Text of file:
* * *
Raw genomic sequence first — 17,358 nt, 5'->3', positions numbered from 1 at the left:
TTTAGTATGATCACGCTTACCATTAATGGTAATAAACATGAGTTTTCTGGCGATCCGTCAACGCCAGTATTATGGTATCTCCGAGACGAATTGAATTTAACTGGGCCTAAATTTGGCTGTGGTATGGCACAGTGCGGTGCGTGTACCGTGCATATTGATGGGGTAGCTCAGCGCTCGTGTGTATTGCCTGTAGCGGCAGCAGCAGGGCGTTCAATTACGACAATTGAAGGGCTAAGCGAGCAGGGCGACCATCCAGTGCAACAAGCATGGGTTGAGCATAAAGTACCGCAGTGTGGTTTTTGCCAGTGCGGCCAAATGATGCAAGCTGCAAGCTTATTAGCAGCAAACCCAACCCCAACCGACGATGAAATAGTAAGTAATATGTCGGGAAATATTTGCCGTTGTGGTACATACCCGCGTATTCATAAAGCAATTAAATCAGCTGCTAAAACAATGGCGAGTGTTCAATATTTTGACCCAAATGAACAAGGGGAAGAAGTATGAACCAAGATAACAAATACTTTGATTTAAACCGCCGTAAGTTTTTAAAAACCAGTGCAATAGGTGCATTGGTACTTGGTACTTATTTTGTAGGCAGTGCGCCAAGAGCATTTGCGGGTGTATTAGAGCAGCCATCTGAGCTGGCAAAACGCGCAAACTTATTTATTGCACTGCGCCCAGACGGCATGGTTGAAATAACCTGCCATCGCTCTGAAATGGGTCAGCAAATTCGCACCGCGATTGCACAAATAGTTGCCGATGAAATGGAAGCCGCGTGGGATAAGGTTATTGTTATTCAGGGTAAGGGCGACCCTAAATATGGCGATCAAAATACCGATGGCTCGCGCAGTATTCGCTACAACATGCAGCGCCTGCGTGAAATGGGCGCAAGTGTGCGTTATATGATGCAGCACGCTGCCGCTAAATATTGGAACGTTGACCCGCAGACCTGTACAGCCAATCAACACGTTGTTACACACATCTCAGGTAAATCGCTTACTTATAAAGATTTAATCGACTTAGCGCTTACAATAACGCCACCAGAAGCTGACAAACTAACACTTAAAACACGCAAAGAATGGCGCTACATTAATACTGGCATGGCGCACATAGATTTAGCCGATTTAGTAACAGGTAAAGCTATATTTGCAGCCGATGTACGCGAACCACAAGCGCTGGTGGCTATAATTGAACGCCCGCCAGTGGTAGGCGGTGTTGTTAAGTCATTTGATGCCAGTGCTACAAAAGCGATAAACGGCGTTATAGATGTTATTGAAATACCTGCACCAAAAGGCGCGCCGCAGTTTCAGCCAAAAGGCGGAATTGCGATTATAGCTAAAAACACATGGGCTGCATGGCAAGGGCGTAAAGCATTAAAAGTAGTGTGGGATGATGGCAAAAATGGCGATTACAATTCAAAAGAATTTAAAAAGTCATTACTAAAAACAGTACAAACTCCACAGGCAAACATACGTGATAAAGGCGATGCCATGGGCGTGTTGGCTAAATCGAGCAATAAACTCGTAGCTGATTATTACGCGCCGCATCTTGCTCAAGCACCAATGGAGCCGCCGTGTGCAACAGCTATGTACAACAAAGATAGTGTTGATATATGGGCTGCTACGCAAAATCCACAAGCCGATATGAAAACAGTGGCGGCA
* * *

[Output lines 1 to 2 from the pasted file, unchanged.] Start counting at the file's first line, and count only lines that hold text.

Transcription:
Raw genomic sequence first — 17,358 nt, 5'->3', positions numbered from 1 at the left:
TTTAGTATGATCACGCTTACCATTAATGGTAATAAACATGAGTTTTCTGGCGATCCGTCAACGCCAGTATTATGGTATCTCCGAGACGAATTGAATTTAACTGGGCCTAAATTTGGCTGTGGTATGGCACAGTGCGGTGCGTGTACCGTGCATATTGATGGGGTAGCTCAGCGCTCGTGTGTATTGCCTGTAGCGGCAGCAGCAGGGCGTTCAATTACGACAATTGAAGGGCTAAGCGAGCAGGGCGACCATCCAGTGCAACAAGCATGGGTTGAGCATAAAGTACCGCAGTGTGGTTTTTGCCAGTGCGGCCAAATGATGCAAGCTGCAAGCTTATTAGCAGCAAACCCAACCCCAACCGACGATGAAATAGTAAGTAATATGTCGGGAAATATTTGCCGTTGTGGTACATACCCGCGTATTCATAAAGCAATTAAATCAGCTGCTAAAACAATGGCGAGTGTTCAATATTTTGACCCAAATGAACAAGGGGAAGAAGTATGAACCAAGATAACAAATACTTTGATTTAAACCGCCGTAAGTTTTTAAAAACCAGTGCAATAGGTGCATTGGTACTTGGTACTTATTTTGTAGGCAGTGCGCCAAGAGCATTTGCGGGTGTATTAGAGCAGCCATCTGAGCTGGCAAAACGCGCAAACTTATTTATTGCACTGCGCCCAGACGGCATGGTTGAAATAACCTGCCATCGCTCTGAAATGGGTCAGCAAATTCGCACCGCGATTGCACAAATAGTTGCCGATGAAATGGAAGCCGCGTGGGATAAGGTTATTGTTATTCAGGGTAAGGGCGACCCTAAATATGGCGATCAAAATACCGATGGCTCGCGCAGTATTCGCTACAACATGCAGCGCCTGCGTGAAATGGGCGCAAGTGTGCGTTATATGATGCAGCACGCTGCCGCTAAATATTGGAACGTTGACCCGCAGACCTGTACAGCCAATCAACACGTTGTTACACACATCTCAGGTAAATCGCTTACTTATAAAGATTTAATCGACTTAGCGCTTACAATAACGCCACCAGAAGCTGACAAACTAACACTTAAAACACGCAAAGAATGGCGCTACATTAATACTGGCATGGCGCACATAGATTTAGCCGATTTAGTAACAGGTAAAGCTATATTTGCAGCCGATGTACGCGAACCACAAGCGCTGGTGGCTATAATTGAACGCCCGCCAGTGGTAGGCGGTGTTGTTAAGTCATTTGATGCCAGTGCTACAAAAGCGATAAACGGCGTTATAGATGTTATTGAAATACCTGCACCAAAAGGCGCGCCGCAGTTTCAGCCAAAAGGCGGAATTGCGATTATAGCTAAAAACACATGGGCTGCATGGCAAGGGCGTAAAGCATTAAAAGTAGTGTGGGATGATGGCAAAAATGGCGATTACAATTCAAAAGAATTTAAAAAGTCATTACTAAAAACAGTACAAACTCCACAGGCAAACATACGTGATAAAGGCGATGCCATGGGCGTGTTGGCTAAATCGAGCAATAAACTCGTAGCTGATTATTACGCGCCGCATCTTGCTCAAGCACCAATGGAGCCGCCGTGTGCAACAGCTATGTACAACAAAGATAGTGTTGATATATGGGCTGCTACGCAAAATCCACAAGCCGATATGAAAACAGTGGCGGCA